Josa Hanzlik has always been hands on.
The biomedical engineering student said when she was 6 years old she would take VCRs apart and put them back together with her father, a mechanical engineer.
It’s now 22 years later and she’s still taking things apart and improving them.
The fifth-year PhD student in the School of Biomedical Engineering, Science and Health Systems is studying ways to advance implants for humans at Drexel University. Hanzlik and her colleagues analyze why hip or knee replacements fail and determine possible improvements.
Her goal is to conduct this research by using a computer model of an implant, testing it without having to put it in someone’s body.
The Whitaker Fellowship will help the 28-year-old do just that.
The scholarship, which was recently awarded to Hanzlik and three other Drexel students, sends biomedical engineers abroad for a year to take classes or conduct research in another lab.
When Hanzlik ventures to the Netherlands in April 2014 to conduct this research, she will leave a remarkable path for other aspiring women engineers to follow.
In September 2010, Hanzlik founded the Drexel Graduate Women in Science and Engineering group. Her mission was to create a supportive outlet for graduate women in science and engineering programs.
“We really started off as something where we’d have seminars or we’d have coffee chats and we’d talk about why there aren’t a lot of women in engineering and science,” she said. “When you have a supportive environment which includes other mentors or other females going through the similar journey, that really helps.”
Hanzlik didn’t want to just help women in college, she also wanted to leave her mark with young girls in the community. She learned this through volunteering at Girl Scout Science Saturday, a program then under the leadership of College of Engineering Associate Professor Alisa Morss Clyne. Specifically, Hanzlik wanted to reach girls between 10 and 14, the age when many decide math isn’t for them, she said.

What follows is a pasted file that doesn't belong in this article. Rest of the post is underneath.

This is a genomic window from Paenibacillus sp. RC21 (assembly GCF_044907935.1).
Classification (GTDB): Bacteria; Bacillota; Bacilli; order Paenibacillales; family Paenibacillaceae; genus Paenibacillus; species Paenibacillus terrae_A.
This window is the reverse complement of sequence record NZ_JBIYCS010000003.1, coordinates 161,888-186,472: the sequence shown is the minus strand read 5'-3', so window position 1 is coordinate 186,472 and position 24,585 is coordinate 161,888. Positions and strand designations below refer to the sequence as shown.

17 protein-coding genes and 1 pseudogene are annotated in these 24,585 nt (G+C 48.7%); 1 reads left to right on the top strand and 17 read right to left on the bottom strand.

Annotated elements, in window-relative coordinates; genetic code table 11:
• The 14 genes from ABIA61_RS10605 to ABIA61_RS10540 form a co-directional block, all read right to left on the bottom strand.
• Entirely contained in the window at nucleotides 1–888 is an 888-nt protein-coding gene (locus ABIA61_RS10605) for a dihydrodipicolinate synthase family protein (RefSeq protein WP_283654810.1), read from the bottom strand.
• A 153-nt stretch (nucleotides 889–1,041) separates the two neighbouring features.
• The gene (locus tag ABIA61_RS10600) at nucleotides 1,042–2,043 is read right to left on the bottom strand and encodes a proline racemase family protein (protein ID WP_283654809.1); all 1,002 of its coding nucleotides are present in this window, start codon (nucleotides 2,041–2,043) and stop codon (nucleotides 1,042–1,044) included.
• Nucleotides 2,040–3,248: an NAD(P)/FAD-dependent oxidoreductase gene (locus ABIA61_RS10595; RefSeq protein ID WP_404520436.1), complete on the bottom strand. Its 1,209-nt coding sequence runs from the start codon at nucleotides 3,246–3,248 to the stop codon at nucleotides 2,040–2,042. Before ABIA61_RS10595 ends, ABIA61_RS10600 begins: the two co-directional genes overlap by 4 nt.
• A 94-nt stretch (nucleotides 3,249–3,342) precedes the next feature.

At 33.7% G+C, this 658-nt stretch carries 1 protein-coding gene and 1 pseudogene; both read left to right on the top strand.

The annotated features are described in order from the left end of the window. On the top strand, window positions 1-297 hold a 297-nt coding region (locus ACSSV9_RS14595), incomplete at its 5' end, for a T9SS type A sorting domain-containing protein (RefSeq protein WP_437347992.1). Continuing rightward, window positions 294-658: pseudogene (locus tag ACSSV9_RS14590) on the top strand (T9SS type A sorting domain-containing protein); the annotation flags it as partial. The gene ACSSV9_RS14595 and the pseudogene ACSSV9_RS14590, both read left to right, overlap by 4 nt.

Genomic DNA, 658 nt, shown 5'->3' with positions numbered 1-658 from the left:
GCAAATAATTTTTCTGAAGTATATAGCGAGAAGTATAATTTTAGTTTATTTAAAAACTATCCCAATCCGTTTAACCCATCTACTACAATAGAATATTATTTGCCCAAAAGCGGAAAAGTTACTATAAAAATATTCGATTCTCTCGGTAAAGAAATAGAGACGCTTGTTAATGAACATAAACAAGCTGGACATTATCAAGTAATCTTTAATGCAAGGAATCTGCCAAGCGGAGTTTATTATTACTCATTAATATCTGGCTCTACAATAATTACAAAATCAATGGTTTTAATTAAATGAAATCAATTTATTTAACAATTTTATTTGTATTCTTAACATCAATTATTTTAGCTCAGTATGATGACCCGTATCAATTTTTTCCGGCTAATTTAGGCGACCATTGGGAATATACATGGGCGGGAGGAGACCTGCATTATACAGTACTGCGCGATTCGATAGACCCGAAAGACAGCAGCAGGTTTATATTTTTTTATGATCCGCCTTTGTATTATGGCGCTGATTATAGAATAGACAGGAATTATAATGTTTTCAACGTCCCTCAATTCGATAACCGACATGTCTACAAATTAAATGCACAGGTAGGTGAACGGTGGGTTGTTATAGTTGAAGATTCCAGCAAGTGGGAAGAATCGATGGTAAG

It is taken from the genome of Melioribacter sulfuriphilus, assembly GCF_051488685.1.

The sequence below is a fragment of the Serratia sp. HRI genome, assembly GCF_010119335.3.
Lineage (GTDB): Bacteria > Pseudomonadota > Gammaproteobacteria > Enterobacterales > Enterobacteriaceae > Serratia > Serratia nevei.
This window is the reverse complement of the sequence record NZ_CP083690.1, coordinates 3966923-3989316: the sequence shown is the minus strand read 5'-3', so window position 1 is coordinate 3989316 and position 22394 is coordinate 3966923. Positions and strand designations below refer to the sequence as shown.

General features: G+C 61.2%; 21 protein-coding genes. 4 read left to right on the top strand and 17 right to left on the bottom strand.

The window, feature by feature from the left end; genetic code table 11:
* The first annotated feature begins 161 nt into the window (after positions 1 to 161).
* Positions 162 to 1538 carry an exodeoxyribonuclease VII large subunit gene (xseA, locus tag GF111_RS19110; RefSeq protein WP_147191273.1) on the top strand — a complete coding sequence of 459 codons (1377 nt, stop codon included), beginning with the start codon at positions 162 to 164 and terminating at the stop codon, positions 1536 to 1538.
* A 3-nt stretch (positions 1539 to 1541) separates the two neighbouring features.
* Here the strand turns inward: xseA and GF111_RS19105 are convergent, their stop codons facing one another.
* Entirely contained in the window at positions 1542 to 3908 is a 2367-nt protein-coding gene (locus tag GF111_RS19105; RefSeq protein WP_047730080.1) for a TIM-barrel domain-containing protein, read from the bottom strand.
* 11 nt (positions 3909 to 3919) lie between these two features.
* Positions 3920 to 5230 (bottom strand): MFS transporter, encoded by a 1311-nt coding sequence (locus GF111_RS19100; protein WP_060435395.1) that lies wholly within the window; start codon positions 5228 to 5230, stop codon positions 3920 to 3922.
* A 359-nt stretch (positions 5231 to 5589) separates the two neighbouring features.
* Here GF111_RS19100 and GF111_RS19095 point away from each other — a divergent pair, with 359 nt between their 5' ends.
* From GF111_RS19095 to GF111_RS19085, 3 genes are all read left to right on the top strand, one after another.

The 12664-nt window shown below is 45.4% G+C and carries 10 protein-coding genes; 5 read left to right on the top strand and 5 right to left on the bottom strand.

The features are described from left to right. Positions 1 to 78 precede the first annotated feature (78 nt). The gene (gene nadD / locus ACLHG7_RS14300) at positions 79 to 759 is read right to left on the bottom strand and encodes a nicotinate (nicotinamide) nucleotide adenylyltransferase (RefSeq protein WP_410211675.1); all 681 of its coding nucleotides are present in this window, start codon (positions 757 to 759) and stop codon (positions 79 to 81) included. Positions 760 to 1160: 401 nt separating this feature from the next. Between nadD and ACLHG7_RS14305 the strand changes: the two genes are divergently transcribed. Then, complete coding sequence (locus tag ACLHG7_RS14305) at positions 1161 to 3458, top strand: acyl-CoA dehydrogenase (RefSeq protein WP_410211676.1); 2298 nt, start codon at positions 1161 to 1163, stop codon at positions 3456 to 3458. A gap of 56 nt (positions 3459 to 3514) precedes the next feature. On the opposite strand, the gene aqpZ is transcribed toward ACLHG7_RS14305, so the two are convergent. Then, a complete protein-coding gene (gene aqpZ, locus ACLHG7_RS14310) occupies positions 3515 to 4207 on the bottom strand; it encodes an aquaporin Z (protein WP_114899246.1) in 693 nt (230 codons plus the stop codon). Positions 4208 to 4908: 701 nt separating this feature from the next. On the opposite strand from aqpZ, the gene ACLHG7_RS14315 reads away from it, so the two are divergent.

During the Science Saturday program’s third year, she and other DGWISE members took it over.
Under Hanzlik’s leadership, it has evolved to be a three-week-long Saturday program lasting from 9 a.m. to 2 p.m. DGWISE volunteers instruct the young student attendees with workshops in science, math and engineering.
“It’s interesting to watch,” Hanzlik said. “They don’t notice they’re doing these things, but they end up building a prototype, giving feedback to other groups and they end up doing a lot of things engineers do in a normal setting.”
Hanzlik wants the Saturday program to empower the young girls to believe they can do anything.
“That’s the end goal. We’re not trying to get every girl to be a scientist or engineer, the whole point is that we want them to know that they can do whatever they want and go for it,” she said.
Hanzlik recently presented two papers describing how she started DGWISE and some of the outreach her group has since done.
“The idea was to write papers that girls at other colleges could take and start their own group or run their own outreach program,” she said. “Because it’s not just about Drexel, it’s got to be a wider approach.”
This year, Hanzlik stepped down from the board of DGWISE because, she said, “the whole point is to create a group that is self-sufficient; you want it to continue on after you leave.”
“It’s exciting for me because it’s continued on,” Hanzlik said.